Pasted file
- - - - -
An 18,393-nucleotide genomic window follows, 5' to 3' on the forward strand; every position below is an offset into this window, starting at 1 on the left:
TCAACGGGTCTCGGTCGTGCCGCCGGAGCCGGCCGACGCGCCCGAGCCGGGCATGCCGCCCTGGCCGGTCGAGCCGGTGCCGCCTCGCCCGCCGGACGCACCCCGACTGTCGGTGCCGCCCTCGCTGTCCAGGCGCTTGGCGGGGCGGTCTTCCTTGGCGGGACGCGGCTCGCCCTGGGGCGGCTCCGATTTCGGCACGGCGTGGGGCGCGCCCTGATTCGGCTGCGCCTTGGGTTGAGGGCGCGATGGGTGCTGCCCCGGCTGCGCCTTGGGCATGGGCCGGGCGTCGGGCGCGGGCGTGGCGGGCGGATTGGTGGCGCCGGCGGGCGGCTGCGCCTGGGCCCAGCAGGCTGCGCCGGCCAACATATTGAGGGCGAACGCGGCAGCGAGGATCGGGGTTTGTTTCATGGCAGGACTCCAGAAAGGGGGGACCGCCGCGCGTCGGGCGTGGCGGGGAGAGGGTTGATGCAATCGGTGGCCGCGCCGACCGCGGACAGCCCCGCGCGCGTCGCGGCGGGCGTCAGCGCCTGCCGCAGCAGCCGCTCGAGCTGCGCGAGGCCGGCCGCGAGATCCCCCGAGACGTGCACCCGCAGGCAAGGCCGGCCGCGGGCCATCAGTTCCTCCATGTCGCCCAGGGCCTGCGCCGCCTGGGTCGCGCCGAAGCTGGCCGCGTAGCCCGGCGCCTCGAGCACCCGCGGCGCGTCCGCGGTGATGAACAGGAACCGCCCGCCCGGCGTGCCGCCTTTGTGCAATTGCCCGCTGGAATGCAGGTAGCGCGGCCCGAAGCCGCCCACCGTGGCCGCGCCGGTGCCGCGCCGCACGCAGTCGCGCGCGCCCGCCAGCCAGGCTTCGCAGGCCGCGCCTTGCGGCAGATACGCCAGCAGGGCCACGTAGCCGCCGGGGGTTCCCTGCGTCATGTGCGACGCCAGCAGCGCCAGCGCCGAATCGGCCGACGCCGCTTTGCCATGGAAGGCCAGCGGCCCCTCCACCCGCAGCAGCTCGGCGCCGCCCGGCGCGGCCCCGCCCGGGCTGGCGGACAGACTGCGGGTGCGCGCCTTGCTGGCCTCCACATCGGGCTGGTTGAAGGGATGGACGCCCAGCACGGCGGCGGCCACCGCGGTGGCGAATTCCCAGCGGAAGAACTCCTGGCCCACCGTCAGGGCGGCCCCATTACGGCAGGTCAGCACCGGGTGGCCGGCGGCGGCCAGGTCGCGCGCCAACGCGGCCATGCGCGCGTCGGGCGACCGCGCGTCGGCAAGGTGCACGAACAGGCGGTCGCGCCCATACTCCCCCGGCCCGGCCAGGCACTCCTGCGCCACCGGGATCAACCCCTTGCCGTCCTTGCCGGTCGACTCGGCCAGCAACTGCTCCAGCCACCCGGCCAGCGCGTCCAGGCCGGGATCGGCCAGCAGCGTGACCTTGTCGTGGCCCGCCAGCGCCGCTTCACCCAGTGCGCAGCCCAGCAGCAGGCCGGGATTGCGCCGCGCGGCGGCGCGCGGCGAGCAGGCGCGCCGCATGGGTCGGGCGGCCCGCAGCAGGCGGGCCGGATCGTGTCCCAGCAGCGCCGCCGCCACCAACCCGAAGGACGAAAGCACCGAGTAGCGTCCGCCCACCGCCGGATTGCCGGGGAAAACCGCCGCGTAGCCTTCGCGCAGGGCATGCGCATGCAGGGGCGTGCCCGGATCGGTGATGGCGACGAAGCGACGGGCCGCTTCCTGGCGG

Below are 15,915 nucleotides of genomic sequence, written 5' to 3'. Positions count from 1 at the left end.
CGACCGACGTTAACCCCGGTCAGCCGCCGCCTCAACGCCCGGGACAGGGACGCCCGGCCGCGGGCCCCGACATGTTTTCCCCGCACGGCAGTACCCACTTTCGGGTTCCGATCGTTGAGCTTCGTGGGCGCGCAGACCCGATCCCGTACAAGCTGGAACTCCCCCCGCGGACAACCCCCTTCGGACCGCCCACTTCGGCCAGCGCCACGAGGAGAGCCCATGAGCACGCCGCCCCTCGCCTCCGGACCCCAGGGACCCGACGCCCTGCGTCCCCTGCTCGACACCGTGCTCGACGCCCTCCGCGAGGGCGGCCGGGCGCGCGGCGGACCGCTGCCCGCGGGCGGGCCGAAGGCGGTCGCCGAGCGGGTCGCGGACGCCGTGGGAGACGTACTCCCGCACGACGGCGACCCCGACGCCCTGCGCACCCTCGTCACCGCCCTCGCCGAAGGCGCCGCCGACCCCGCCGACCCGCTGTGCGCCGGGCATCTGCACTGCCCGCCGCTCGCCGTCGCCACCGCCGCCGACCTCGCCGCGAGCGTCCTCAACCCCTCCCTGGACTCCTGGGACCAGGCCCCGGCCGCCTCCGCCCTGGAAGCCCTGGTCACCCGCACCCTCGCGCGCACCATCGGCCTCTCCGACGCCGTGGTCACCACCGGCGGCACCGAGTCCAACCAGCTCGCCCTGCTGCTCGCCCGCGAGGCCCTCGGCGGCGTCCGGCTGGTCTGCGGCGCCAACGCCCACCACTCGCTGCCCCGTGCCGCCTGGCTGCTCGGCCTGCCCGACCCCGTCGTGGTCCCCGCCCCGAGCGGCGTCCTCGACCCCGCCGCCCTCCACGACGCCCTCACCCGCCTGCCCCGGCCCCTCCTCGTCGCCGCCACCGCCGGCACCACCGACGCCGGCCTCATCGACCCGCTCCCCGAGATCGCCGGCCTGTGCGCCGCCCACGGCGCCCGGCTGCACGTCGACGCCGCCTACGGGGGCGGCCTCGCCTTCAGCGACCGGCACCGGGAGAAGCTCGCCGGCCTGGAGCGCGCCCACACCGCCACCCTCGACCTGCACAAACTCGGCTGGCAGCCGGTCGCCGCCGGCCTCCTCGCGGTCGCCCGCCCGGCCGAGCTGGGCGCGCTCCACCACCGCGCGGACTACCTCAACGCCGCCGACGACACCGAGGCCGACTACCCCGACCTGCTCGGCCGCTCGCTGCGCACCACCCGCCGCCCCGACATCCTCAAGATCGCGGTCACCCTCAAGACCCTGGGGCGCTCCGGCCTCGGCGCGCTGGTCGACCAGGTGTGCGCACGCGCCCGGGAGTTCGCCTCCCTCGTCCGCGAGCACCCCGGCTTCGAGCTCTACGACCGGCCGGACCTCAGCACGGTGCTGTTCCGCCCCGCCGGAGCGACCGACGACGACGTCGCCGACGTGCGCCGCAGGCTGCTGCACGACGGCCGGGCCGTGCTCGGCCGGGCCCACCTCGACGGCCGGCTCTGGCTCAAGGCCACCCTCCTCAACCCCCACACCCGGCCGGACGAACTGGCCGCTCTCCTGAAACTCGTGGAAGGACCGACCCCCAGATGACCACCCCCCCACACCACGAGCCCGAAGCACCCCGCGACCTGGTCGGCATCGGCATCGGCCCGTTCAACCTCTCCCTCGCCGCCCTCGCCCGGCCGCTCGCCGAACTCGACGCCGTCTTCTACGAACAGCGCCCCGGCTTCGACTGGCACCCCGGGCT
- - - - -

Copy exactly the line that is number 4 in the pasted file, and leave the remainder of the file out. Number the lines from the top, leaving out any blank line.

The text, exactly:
CGACCGACGTTAACCCCGGTCAGCCGCCGCCTCAACGCCCGGGACAGGGACGCCCGGCCGCGGGCCCCGACATGTTTTCCCCGCACGGCAGTACCCACTTTCGGGTTCCGATCGTTGAGCTTCGTGGGCGCGCAGACCCGATCCCGTACAAGCTGGAACTCCCCCCGCGGACAACCCCCTTCGGACCGCCCACTTCGGCCAGCGCCACGAGGAGAGCCCATGAGCACGCCGCCCCTCGCCTCCGGACCCCAGGGACCCGACGCCCTGCGTCCCCTGCTCGACACCGTGCTCGACGCCCTCCGCGAGGGCGGCCGGGCGCGCGGCGGACCGCTGCCCGCGGGCGGGCCGAAGGCGGTCGCCGAGCGGGTCGCGGACGCCGTGGGAGACGTACTCCCGCACGACGGCGACCCCGACGCCCTGCGCACCCTCGTCACCGCCCTCGCCGAAGGCGCCGCCGACCCCGCCGACCCGCTGTGCGCCGGGCATCTGCACTGCCCGCCGCTCGCCGTCGCCACCGCCGCCGACCTCGCCGCGAGCGTCCTCAACCCCTCCCTGGACTCCTGGGACCAGGCCCCGGCCGCCTCCGCCCTGGAAGCCCTGGTCACCCGCACCCTCGCGCGCACCATCGGCCTCTCCGACGCCGTGGTCACCACCGGCGGCACCGAGTCCAACCAGCTCGCCCTGCTGCTCGCCCGCGAGGCCCTCGGCGGCGTCCGGCTGGTCTGCGGCGCCAACGCCCACCACTCGCTGCCCCGTGCCGCCTGGCTGCTCGGCCTGCCCGACCCCGTCGTGGTCCCCGCCCCGAGCGGCGTCCTCGACCCCGCCGCCCTCCACGACGCCCTCACCCGCCTGCCCCGGCCCCTCCTCGTCGCCGCCACCGCCGGCACCACCGACGCCGGCCTCATCGACCCGCTCCCCGAGATCGCCGGCCTGTGCGCCGCCCACGGCGCCCGGCTGCACGTCGACGCCGCCTACGGGGGCGGCCTCGCCTTCAGCGACCGGCACCGGGAGAAGCTCGCCGGCCTGGAGCGCGCCCACACCGCCACCCTCGACCTGCACAAACTCGGCTGGCAGCCGGTCGCCGCCGGCCTCCTCGCGGTCGCCCGCCCGGCCGAGCTGGGCGCGCTCCACCACCGCGCGGACTACCTCAACGCCGCCGACGACACCGAGGCCGACTACCCCGACCTGCTCGGCCGCTCGCTGCGCACCACCCGCCGCCCCGACATCCTCAAGATCGCGGTCACCCTCAAGACCCTGGGGCGCTCCGGCCTCGGCGCGCTGGTCGACCAGGTGTGCGCACGCGCCCGGGAGTTCGCCTCCCTCGTCCGCGAGCACCCCGGCTTCGAGCTCTACGACCGGCCGGACCTCAGCACGGTGCTGTTCCGCCCCGCCGGAGCGACCGACGACGACGTCGCCGACGTGCGCCGCAGGCTGCTGCACGACGGCCGGGCCGTGCTCGGCCGGGCCCACCTCGACGGCCGGCTCTGGCTCAAGGCCACCCTCCTCAACCCCCACACCCGGCCGGACGAACTGGCCGCTCTCCTGAAACTCGTGGAAGGACCGACCCCCAGATGACCACCCCCCCACACCACGAGCCCGAAGCACCCCGCGACCTGGTCGGCATCGGCATCGGCCCGTTCAACCTCTCCCTCGCCGCCCTCGCCCGGCCGCTCGCCGAACTCGACGCCGTCTTCTACGAACAGCGCCCCGGCTTCGACTGGCACCCCGGGCT